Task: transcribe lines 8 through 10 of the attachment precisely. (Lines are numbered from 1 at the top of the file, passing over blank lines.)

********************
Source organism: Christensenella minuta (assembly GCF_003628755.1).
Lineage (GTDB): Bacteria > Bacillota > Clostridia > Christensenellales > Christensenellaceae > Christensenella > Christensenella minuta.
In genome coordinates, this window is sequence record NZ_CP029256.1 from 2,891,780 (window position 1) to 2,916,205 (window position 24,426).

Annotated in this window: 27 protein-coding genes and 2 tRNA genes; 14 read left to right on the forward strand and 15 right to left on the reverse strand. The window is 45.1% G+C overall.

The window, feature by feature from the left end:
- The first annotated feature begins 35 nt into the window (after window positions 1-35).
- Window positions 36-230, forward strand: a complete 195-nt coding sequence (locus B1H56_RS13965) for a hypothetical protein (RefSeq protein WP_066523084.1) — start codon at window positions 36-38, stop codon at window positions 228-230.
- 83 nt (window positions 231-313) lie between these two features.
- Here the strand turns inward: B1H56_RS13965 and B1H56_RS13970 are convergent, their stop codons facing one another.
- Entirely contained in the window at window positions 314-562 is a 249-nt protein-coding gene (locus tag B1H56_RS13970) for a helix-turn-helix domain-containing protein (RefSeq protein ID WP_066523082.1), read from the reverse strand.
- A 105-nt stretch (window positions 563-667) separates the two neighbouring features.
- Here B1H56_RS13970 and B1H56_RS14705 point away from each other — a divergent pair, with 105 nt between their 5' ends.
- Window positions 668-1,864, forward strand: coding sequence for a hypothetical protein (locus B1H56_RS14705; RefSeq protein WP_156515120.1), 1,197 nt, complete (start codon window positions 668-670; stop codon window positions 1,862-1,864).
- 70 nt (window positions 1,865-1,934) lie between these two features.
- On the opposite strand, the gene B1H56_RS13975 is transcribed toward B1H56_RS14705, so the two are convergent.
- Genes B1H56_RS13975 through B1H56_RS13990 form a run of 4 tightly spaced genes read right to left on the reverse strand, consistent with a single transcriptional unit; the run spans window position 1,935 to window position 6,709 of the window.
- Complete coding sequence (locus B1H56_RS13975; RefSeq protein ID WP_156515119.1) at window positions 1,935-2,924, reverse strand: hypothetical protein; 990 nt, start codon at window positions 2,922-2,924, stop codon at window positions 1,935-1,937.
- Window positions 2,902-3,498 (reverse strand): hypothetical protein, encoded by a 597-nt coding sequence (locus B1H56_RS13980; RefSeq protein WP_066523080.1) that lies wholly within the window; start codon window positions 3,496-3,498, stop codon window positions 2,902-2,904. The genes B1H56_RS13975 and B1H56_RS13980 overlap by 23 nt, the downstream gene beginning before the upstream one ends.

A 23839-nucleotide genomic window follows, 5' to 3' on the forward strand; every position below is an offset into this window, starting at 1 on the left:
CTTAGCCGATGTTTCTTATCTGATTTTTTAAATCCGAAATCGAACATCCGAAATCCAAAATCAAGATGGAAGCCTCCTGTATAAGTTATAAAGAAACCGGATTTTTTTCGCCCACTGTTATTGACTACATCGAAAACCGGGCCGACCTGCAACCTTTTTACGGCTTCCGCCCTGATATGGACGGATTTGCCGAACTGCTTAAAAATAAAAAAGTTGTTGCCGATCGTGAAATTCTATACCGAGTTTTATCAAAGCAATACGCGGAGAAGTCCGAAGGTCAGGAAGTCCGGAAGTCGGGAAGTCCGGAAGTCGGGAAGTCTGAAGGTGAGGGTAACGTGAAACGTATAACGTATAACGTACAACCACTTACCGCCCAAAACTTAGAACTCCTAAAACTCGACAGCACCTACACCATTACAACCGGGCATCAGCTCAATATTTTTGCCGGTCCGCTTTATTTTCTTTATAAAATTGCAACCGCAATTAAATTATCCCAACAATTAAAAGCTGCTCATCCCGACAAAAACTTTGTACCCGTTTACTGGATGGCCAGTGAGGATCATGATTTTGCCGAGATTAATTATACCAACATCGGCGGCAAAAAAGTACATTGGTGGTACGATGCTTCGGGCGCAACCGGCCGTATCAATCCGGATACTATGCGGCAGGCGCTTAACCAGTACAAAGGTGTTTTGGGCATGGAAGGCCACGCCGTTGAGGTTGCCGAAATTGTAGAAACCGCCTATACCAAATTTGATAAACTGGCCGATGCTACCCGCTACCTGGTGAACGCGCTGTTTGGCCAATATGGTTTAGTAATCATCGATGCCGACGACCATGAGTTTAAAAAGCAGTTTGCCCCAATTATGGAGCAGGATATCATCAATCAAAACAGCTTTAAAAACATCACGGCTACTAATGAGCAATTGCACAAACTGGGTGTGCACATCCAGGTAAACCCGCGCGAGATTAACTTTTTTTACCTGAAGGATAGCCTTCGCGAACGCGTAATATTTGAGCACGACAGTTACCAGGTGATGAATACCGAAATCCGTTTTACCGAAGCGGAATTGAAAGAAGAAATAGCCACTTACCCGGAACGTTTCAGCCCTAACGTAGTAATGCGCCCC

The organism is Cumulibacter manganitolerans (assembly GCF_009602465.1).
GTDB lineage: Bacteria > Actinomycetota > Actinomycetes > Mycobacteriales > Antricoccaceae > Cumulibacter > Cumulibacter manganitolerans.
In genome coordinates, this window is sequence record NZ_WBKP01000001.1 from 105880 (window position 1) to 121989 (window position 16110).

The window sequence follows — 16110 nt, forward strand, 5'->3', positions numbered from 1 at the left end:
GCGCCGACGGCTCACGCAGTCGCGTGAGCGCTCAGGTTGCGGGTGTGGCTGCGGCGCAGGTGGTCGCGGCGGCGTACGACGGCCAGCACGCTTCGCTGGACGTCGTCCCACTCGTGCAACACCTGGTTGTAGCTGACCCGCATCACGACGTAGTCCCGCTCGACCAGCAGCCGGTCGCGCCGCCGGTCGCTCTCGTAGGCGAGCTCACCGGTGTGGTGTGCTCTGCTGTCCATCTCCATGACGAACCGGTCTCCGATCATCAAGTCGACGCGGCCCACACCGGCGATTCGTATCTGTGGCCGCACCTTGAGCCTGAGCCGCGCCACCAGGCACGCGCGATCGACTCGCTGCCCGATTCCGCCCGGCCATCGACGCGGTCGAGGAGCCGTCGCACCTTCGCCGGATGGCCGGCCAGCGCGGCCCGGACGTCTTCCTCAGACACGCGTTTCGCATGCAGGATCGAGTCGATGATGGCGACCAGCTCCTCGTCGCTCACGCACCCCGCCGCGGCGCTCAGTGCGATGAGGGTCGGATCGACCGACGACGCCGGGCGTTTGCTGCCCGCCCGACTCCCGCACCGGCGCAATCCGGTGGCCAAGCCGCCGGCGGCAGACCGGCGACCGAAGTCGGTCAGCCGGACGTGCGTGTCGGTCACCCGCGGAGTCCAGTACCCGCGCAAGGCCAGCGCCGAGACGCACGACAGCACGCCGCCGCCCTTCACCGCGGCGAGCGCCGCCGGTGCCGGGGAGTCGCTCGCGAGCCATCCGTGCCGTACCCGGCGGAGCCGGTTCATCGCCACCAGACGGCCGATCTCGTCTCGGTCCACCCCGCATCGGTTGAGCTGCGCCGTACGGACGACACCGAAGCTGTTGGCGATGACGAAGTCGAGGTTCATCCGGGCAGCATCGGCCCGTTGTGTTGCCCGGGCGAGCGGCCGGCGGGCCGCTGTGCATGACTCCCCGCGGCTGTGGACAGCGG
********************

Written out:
- 83 nt (window positions 231-313) lie between these two features.
- Here the strand turns inward: B1H56_RS13965 and B1H56_RS13970 are convergent, their stop codons facing one another.
- Entirely contained in the window at window positions 314-562 is a 249-nt protein-coding gene (locus tag B1H56_RS13970) for a helix-turn-helix domain-containing protein (RefSeq protein ID WP_066523082.1), read from the reverse strand.